The 71st IPAC Annual Conference, held in Winnipeg, Manitoba from August 18 to 21, 2019, featured three days of talks from renowned professionals centered around the streams of Public Sector Transformation, Innovation and Disruption, Reconciliation in Action, and Digital Government.
The Next Decade of Public Sector Disruption
In her keynote address, Hillary Hartley, Chief Digital Officer and Deputy Minister for Digital Government, Ontario Public Service, highlighted the importance of putting the user at the centre of government transformation especially where technology, information and data management are involved. Government needs to meet users where they are, making government platforms and services accessible, simple, and easy to use, and collaborating with users to achieve identified goals.
Her keynote stressed the importance of designing privacy, security and accessibility into government platforms and services. She called for responsible data management, scalable and interoperable platforms, empowered multidisciplinary teams and organized and flexible leadership.
Her presentation closed with a number of tips including:
- Obsess over user needs
- Be agile and iterative
- Work out loud
- Be better at communicating. It’s not just for when there’s something to announce.
- Use data – measure everything, rely on evidence and encourage your team to use the data
- Be prepared to fail – failure is inherent. Small failures prevent us from making big failures.
- Challenge everything.
- Digital service teams should constantly ask questions and leaders should expect people to challenge them.
- Embrace the chaos – the cornerstone of empowering and enabling teams is trust and trust can be messy. Especially in digital organizations but ensure your team feels supported.
- Be unreasonably aspirational.
In conclusion, we do not all need to be technical experts but we can get familiar with the world of digital and aim to get things done easier, simpler and faster. She invited feedback on Ontario’s open source digital action plan available at ontario.ca/digitalplan.
Artificial Intelligence, Automation, Analytics, and Data Management
Some of our take-aways:
- Think outside the box when it came to technology, data and Artificial Intelligence.
- Think through the different problems that you face in the workforce rather than believing that everything can be solved with AI.
- Consider using analytics, proper data management, qualitative and quantitative research for problem-solving
- Identify ways in which new technological developments can augment or support your work, rather than being a replacement.
A few questions for reflection:
- What is the value of innovation in the public sector?
- Is it true that AI will take over our jobs in the near future?
- How can public servants leverage on their current strengths?
Ideas, Tools and People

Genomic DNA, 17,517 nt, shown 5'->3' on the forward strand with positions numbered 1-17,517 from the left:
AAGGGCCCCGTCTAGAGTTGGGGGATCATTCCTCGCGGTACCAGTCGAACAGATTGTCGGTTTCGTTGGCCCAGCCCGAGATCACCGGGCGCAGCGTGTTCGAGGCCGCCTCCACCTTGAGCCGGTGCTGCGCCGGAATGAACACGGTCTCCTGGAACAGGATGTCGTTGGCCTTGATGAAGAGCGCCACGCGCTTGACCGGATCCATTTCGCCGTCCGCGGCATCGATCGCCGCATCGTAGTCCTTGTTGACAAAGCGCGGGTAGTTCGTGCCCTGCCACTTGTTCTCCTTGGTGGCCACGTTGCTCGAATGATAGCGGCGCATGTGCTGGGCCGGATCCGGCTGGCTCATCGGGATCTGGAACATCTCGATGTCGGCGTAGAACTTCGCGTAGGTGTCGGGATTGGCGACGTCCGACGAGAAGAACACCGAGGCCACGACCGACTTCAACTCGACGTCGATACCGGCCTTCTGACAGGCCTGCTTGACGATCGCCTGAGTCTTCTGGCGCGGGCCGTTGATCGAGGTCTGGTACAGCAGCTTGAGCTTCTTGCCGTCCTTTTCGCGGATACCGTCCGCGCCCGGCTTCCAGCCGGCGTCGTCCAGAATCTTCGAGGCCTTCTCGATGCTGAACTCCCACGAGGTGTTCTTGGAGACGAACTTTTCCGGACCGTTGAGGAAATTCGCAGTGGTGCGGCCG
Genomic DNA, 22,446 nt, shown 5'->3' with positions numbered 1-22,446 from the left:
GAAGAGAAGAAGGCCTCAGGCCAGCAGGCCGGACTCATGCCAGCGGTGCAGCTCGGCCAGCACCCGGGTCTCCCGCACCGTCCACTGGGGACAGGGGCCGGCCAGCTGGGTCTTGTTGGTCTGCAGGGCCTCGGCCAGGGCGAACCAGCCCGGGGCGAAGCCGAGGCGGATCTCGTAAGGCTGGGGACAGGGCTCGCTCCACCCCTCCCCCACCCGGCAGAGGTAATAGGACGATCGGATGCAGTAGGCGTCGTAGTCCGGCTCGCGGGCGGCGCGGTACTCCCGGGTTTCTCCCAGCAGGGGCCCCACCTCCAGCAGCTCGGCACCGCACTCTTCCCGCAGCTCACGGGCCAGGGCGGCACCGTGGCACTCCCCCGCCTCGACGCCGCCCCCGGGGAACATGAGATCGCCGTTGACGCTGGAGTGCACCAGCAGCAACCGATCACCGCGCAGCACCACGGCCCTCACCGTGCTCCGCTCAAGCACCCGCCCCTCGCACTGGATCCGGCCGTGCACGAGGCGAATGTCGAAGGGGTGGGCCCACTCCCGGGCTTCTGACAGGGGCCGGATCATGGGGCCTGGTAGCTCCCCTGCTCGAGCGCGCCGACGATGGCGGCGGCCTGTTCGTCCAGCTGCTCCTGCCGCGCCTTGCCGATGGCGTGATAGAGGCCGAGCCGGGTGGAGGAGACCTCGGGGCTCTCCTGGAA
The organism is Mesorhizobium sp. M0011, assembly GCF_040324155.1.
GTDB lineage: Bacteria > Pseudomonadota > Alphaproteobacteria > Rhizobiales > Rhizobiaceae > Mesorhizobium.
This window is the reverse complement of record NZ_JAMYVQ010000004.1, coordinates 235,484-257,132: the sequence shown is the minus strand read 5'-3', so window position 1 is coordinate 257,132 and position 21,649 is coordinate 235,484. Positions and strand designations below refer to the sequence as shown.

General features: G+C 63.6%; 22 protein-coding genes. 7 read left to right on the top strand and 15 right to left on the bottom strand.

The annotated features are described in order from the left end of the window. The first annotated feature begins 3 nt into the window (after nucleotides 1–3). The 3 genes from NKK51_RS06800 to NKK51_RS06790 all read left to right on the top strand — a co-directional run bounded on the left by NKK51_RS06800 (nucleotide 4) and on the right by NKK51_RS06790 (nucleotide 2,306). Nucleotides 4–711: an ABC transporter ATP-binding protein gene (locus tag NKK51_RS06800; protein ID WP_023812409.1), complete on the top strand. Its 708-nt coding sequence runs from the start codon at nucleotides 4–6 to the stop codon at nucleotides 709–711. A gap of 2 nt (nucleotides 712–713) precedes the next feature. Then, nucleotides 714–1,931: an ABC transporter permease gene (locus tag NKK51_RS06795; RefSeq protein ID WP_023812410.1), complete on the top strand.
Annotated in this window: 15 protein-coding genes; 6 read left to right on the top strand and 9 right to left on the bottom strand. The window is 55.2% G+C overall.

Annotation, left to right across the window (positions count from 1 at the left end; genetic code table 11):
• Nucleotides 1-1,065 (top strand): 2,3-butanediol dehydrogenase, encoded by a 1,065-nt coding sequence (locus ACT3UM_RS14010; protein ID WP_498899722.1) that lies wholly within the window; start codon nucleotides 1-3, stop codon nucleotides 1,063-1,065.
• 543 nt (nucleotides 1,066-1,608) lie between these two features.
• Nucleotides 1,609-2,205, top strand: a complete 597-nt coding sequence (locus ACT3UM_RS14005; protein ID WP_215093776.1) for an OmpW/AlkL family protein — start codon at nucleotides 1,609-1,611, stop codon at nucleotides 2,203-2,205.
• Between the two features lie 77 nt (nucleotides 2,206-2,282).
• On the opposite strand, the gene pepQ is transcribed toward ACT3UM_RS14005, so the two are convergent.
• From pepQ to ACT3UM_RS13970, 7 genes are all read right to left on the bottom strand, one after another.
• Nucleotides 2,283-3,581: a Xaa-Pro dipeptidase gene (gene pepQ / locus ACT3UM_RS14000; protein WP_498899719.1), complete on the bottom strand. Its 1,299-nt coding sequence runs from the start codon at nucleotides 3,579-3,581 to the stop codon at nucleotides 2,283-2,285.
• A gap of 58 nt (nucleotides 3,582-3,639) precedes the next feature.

Winners of the Vanier Medal reflected on the Future of Public Service – the values and leadership that the public service will require in the future, their own expectations and offered advice to young professionals in the public service, stressing the importance of balancing politics and public service.
The Tools – The Drivers of Public Service Transformation
True government transformation is unlikely to happen without taking risks. For transformation to happen, you need to break away from the status quo, build relationships, embrace external collaboration, share failures and widen your lens while also examining the risks involved and acknowledging that even doing nothing is a policy choice.
The People – Attracting and Retaining a Transformative Workforce
It is not apparent to those outside the public sector that it is a great place to work! As the public sector is in competition for talent with other sectors, in order to get the best and to make public sector employment more attractive to tomorrow’s workforce, how the public sector is being advertised and how new talent is engaged need to change. It is important to understand the workforce and their motivations, looking out for traits such as resilience, emotional intelligence and allowing staff to bring different talents forward.
The conference was a valuable event for us as upcoming professionals aspiring for public service activities. It enabled us to reflect on our current skills and determine aspects of training that are required for the not too distant future.
We finished the conference feeling inspired and excited by the insights, learning and competencies gained. We are looking forward to applying them in our studies and work going forward.
Photo (left to right): Eseohe Ojo, Nigeria, University of British Columbia; Sulaiman Jalloh, Sierra Leone, University of Regina; Dercia Materula, Mozambique, University of Calgary; Bintu Jabbie, Sierra Leone, University of Regina
The ALT Scholarship Program is funded by the Government of Canada through Global Affairs Canada and by Mastercard Foundation. It is managed by CBIE in partnership with the Institute of Public Administration of Canada and in collaboration with the African Association of Public Administration and Management and the Canadian Association of Programs in Public Administration.
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